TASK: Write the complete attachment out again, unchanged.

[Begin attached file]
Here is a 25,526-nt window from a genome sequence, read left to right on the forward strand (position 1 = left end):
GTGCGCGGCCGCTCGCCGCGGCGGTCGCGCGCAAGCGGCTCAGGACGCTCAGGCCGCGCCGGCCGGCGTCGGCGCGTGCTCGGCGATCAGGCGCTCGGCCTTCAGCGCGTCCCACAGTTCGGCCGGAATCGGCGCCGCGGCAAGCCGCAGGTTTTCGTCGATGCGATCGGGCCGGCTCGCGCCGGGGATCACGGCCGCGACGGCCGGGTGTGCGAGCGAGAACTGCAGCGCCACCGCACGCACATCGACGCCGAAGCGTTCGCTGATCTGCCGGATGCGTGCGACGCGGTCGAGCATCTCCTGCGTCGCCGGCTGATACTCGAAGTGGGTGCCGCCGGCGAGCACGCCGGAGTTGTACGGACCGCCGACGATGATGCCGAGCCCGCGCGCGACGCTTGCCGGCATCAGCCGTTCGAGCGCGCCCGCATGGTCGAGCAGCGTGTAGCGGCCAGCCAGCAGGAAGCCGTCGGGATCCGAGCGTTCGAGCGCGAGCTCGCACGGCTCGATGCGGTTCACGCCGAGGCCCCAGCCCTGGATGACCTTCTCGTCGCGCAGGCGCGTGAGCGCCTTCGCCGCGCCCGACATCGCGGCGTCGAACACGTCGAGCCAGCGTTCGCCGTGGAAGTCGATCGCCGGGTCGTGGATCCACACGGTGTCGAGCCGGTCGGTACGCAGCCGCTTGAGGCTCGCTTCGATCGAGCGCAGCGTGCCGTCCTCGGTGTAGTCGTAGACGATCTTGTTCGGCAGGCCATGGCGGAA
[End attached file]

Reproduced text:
Here is a 25,526-nt window from a genome sequence, read left to right on the forward strand (position 1 = left end):
GTGCGCGGCCGCTCGCCGCGGCGGTCGCGCGCAAGCGGCTCAGGACGCTCAGGCCGCGCCGGCCGGCGTCGGCGCGTGCTCGGCGATCAGGCGCTCGGCCTTCAGCGCGTCCCACAGTTCGGCCGGAATCGGCGCCGCGGCAAGCCGCAGGTTTTCGTCGATGCGATCGGGCCGGCTCGCGCCGGGGATCACGGCCGCGACGGCCGGGTGTGCGAGCGAGAACTGCAGCGCCACCGCACGCACATCGACGCCGAAGCGTTCGCTGATCTGCCGGATGCGTGCGACGCGGTCGAGCATCTCCTGCGTCGCCGGCTGATACTCGAAGTGGGTGCCGCCGGCGAGCACGCCGGAGTTGTACGGACCGCCGACGATGATGCCGAGCCCGCGCGCGACGCTTGCCGGCATCAGCCGTTCGAGCGCGCCCGCATGGTCGAGCAGCGTGTAGCGGCCAGCCAGCAGGAAGCCGTCGGGATCCGAGCGTTCGAGCGCGAGCTCGCACGGCTCGATGCGGTTCACGCCGAGGCCCCAGCCCTGGATGACCTTCTCGTCGCGCAGGCGCGTGAGCGCCTTCGCCGCGCCCGACATCGCGGCGTCGAACACGTCGAGCCAGCGTTCGCCGTGGAAGTCGATCGCCGGGTCGTGGATCCACACGGTGTCGAGCCGGTCGGTACGCAGCCGCTTGAGGCTCGCTTCGATCGAGCGCAGCGTGCCGTCCTCGGTGTAGTCGTAGACGATCTTGTTCGGCAGGCCATGGCGGAA